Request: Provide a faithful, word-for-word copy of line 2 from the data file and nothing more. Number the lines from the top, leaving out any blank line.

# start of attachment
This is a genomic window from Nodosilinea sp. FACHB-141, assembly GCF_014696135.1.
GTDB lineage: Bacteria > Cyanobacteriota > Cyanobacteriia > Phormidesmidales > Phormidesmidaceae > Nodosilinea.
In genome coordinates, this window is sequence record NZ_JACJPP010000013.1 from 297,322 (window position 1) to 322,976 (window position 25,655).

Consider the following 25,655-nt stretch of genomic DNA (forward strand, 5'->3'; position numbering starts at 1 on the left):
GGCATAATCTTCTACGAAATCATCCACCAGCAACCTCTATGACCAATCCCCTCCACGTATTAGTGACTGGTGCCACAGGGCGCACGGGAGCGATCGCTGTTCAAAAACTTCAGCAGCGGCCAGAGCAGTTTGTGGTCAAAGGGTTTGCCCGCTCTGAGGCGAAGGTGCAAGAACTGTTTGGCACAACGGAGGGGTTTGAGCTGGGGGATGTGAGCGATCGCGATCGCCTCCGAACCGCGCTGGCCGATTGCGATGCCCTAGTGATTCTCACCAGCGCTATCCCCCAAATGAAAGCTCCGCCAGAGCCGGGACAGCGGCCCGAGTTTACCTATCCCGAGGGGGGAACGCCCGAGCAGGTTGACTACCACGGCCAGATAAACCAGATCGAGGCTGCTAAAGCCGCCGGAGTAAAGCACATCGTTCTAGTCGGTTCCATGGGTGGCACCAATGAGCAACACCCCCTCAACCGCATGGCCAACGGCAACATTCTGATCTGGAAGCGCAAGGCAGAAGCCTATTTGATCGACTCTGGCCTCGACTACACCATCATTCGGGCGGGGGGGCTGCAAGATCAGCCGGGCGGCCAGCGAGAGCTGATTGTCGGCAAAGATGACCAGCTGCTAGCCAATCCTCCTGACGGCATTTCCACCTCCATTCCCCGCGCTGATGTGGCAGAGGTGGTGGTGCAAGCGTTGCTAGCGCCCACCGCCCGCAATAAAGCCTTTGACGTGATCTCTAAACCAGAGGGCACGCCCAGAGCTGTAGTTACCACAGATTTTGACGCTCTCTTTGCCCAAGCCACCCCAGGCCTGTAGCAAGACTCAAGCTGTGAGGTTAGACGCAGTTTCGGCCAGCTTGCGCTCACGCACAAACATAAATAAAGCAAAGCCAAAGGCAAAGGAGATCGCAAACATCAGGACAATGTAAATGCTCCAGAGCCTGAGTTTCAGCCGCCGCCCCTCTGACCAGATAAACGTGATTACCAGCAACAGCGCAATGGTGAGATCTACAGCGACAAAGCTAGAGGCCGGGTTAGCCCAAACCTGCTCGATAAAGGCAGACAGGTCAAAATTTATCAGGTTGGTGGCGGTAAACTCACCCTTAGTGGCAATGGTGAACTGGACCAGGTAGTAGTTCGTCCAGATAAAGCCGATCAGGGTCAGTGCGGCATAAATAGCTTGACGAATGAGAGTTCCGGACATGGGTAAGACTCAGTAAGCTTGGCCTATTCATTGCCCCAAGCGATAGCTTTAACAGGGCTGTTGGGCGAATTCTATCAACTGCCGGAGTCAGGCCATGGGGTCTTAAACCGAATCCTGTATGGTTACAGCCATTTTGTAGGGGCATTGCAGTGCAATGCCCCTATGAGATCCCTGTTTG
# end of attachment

GTDB lineage: Bacteria > Cyanobacteriota > Cyanobacteriia > Phormidesmidales > Phormidesmidaceae > Nodosilinea.